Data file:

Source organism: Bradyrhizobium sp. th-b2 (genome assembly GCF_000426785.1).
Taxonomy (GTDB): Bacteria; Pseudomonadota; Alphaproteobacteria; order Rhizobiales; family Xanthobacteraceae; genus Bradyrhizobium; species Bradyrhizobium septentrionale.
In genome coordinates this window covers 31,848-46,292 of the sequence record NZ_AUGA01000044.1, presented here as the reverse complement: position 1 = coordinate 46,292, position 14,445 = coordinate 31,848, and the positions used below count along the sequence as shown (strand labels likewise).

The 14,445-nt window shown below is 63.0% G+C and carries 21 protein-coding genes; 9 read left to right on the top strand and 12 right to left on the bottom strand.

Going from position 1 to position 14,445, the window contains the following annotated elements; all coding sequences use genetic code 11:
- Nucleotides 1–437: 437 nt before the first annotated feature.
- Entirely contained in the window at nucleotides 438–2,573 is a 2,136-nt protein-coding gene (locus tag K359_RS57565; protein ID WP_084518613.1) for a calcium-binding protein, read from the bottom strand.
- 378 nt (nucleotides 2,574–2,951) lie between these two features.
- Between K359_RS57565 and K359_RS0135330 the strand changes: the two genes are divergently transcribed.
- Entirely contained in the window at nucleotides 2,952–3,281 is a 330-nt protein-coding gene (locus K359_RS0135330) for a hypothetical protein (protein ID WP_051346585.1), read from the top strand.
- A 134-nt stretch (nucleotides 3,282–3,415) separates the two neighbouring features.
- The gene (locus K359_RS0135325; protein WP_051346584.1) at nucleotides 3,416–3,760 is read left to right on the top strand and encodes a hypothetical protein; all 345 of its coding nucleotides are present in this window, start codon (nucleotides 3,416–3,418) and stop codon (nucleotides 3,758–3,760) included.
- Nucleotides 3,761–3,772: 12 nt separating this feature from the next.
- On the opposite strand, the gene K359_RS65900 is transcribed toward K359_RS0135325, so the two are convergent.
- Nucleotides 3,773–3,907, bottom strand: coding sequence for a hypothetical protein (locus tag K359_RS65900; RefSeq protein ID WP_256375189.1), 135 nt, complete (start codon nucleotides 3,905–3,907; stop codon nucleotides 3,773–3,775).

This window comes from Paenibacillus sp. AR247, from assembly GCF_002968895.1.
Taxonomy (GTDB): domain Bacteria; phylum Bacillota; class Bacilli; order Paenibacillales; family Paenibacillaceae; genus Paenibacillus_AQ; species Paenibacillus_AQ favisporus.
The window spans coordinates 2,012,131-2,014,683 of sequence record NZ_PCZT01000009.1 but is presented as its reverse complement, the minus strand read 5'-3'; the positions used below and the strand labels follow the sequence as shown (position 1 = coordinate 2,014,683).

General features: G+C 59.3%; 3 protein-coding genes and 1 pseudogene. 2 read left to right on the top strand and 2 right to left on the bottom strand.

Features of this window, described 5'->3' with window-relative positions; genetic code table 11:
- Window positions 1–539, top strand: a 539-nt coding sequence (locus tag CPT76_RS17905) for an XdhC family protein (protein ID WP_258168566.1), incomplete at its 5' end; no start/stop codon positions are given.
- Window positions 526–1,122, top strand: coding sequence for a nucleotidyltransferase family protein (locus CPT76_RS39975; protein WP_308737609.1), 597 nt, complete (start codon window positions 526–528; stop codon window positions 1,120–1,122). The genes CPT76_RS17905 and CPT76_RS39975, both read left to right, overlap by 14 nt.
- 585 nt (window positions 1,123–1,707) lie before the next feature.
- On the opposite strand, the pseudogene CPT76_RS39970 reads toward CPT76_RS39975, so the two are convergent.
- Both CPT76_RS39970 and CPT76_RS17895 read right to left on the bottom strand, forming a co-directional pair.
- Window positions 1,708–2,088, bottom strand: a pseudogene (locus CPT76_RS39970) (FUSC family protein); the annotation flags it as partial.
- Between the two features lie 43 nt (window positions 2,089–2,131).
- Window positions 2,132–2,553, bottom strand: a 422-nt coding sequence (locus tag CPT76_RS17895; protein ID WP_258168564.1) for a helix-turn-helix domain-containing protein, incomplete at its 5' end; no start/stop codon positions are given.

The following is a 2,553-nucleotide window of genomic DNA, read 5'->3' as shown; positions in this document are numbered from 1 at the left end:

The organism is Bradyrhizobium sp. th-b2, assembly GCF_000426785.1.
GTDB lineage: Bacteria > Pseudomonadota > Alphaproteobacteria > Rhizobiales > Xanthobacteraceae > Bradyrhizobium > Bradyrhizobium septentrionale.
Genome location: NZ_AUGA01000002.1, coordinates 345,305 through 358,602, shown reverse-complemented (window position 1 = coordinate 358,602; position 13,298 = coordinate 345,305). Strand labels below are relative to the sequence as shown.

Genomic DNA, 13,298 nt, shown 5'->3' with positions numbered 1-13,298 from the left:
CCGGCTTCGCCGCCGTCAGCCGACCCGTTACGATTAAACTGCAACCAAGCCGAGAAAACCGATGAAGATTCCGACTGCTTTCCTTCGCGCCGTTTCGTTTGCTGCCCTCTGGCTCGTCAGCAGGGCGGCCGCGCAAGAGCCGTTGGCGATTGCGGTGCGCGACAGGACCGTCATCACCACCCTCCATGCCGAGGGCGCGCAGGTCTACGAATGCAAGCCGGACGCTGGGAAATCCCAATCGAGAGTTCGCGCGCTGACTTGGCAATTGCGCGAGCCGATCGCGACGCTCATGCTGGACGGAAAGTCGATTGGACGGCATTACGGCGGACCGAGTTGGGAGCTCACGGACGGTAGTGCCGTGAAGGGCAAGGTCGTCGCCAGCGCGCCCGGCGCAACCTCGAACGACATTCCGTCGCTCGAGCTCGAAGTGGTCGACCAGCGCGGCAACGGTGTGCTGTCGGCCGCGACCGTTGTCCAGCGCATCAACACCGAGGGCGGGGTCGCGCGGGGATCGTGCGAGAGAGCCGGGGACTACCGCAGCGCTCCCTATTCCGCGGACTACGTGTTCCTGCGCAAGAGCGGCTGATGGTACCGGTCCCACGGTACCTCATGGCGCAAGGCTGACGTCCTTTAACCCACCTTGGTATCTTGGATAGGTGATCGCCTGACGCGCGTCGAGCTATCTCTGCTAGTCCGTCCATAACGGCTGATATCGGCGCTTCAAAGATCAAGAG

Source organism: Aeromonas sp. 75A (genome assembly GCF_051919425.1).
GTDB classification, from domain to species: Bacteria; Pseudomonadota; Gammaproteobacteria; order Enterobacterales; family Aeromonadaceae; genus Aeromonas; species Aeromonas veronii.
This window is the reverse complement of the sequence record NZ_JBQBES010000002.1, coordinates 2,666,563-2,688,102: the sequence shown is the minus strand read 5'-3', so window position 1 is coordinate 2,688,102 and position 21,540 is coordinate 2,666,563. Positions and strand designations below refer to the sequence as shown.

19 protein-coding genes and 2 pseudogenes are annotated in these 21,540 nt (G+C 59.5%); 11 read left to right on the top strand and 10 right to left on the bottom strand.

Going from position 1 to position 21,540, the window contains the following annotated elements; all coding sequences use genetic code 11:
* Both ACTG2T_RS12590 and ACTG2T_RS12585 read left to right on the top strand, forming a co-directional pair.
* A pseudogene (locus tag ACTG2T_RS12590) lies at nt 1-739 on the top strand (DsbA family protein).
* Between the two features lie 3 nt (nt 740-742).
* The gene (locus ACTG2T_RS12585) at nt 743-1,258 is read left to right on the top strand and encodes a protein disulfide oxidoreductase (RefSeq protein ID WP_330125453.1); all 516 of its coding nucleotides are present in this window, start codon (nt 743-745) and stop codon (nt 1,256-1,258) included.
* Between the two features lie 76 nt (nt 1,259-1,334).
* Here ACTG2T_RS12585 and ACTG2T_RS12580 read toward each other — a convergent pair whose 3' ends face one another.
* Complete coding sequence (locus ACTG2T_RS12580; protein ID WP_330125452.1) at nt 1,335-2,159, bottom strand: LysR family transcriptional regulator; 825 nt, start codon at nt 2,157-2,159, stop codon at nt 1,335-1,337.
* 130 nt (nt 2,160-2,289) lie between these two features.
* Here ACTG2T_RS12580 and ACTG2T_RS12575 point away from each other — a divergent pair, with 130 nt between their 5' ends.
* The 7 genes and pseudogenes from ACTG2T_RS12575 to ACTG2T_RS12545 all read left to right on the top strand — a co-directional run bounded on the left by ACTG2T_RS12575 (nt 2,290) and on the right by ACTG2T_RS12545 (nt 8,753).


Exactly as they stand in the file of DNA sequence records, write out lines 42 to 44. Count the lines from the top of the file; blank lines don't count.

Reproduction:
* Between the two features lie 3 nt (nt 740-742).
* The gene (locus ACTG2T_RS12585) at nt 743-1,258 is read left to right on the top strand and encodes a protein disulfide oxidoreductase (RefSeq protein ID WP_330125453.1); all 516 of its coding nucleotides are present in this window, start codon (nt 743-745) and stop codon (nt 1,256-1,258) included.
* Between the two features lie 76 nt (nt 1,259-1,334).